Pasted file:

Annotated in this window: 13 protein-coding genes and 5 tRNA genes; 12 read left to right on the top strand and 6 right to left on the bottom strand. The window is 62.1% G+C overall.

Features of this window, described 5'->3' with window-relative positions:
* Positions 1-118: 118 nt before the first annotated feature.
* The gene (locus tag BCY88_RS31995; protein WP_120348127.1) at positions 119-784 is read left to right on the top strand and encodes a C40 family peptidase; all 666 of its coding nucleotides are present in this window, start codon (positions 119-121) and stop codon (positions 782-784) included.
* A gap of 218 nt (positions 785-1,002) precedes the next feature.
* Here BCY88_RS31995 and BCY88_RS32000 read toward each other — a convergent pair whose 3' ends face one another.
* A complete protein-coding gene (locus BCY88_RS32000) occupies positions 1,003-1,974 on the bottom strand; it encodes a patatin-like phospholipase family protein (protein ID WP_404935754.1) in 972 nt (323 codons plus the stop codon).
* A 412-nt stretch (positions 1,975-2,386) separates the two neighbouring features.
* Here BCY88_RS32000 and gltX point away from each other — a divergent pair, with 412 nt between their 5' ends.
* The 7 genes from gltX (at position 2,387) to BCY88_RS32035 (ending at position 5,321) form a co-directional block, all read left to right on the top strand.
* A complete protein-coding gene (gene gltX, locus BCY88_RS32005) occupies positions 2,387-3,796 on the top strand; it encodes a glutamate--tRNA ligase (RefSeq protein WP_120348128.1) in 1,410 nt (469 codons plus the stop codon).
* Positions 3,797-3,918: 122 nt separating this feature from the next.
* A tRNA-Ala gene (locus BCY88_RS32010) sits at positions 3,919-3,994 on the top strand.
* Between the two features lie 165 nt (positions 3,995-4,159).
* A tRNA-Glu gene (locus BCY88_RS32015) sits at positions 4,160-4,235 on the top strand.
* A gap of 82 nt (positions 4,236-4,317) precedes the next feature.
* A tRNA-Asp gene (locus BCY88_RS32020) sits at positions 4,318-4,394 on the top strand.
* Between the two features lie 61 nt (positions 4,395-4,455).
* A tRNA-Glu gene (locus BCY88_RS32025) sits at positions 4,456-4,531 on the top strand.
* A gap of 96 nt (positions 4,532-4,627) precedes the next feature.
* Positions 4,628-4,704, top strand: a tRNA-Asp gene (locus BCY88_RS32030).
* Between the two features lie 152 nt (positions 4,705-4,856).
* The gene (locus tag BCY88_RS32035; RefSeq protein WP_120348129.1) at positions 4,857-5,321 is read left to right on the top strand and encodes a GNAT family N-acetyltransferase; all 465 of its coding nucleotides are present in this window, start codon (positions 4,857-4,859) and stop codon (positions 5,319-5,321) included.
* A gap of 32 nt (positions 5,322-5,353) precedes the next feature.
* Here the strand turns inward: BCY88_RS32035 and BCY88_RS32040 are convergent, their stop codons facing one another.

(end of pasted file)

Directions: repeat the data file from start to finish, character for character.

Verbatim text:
Annotated in this window: 13 protein-coding genes and 5 tRNA genes; 12 read left to right on the top strand and 6 right to left on the bottom strand. The window is 62.1% G+C overall.

Features of this window, described 5'->3' with window-relative positions:
* Positions 1-118: 118 nt before the first annotated feature.
* The gene (locus tag BCY88_RS31995; protein WP_120348127.1) at positions 119-784 is read left to right on the top strand and encodes a C40 family peptidase; all 666 of its coding nucleotides are present in this window, start codon (positions 119-121) and stop codon (positions 782-784) included.
* A gap of 218 nt (positions 785-1,002) precedes the next feature.
* Here BCY88_RS31995 and BCY88_RS32000 read toward each other — a convergent pair whose 3' ends face one another.
* A complete protein-coding gene (locus BCY88_RS32000) occupies positions 1,003-1,974 on the bottom strand; it encodes a patatin-like phospholipase family protein (protein ID WP_404935754.1) in 972 nt (323 codons plus the stop codon).
* A 412-nt stretch (positions 1,975-2,386) separates the two neighbouring features.
* Here BCY88_RS32000 and gltX point away from each other — a divergent pair, with 412 nt between their 5' ends.
* The 7 genes from gltX (at position 2,387) to BCY88_RS32035 (ending at position 5,321) form a co-directional block, all read left to right on the top strand.
* A complete protein-coding gene (gene gltX, locus BCY88_RS32005) occupies positions 2,387-3,796 on the top strand; it encodes a glutamate--tRNA ligase (RefSeq protein WP_120348128.1) in 1,410 nt (469 codons plus the stop codon).
* Positions 3,797-3,918: 122 nt separating this feature from the next.
* A tRNA-Ala gene (locus BCY88_RS32010) sits at positions 3,919-3,994 on the top strand.
* Between the two features lie 165 nt (positions 3,995-4,159).
* A tRNA-Glu gene (locus BCY88_RS32015) sits at positions 4,160-4,235 on the top strand.
* A gap of 82 nt (positions 4,236-4,317) precedes the next feature.
* A tRNA-Asp gene (locus BCY88_RS32020) sits at positions 4,318-4,394 on the top strand.
* Between the two features lie 61 nt (positions 4,395-4,455).
* A tRNA-Glu gene (locus BCY88_RS32025) sits at positions 4,456-4,531 on the top strand.
* A gap of 96 nt (positions 4,532-4,627) precedes the next feature.
* Positions 4,628-4,704, top strand: a tRNA-Asp gene (locus BCY88_RS32030).
* Between the two features lie 152 nt (positions 4,705-4,856).
* The gene (locus tag BCY88_RS32035; RefSeq protein WP_120348129.1) at positions 4,857-5,321 is read left to right on the top strand and encodes a GNAT family N-acetyltransferase; all 465 of its coding nucleotides are present in this window, start codon (positions 4,857-4,859) and stop codon (positions 5,319-5,321) included.
* A gap of 32 nt (positions 5,322-5,353) precedes the next feature.
* Here the strand turns inward: BCY88_RS32035 and BCY88_RS32040 are convergent, their stop codons facing one another.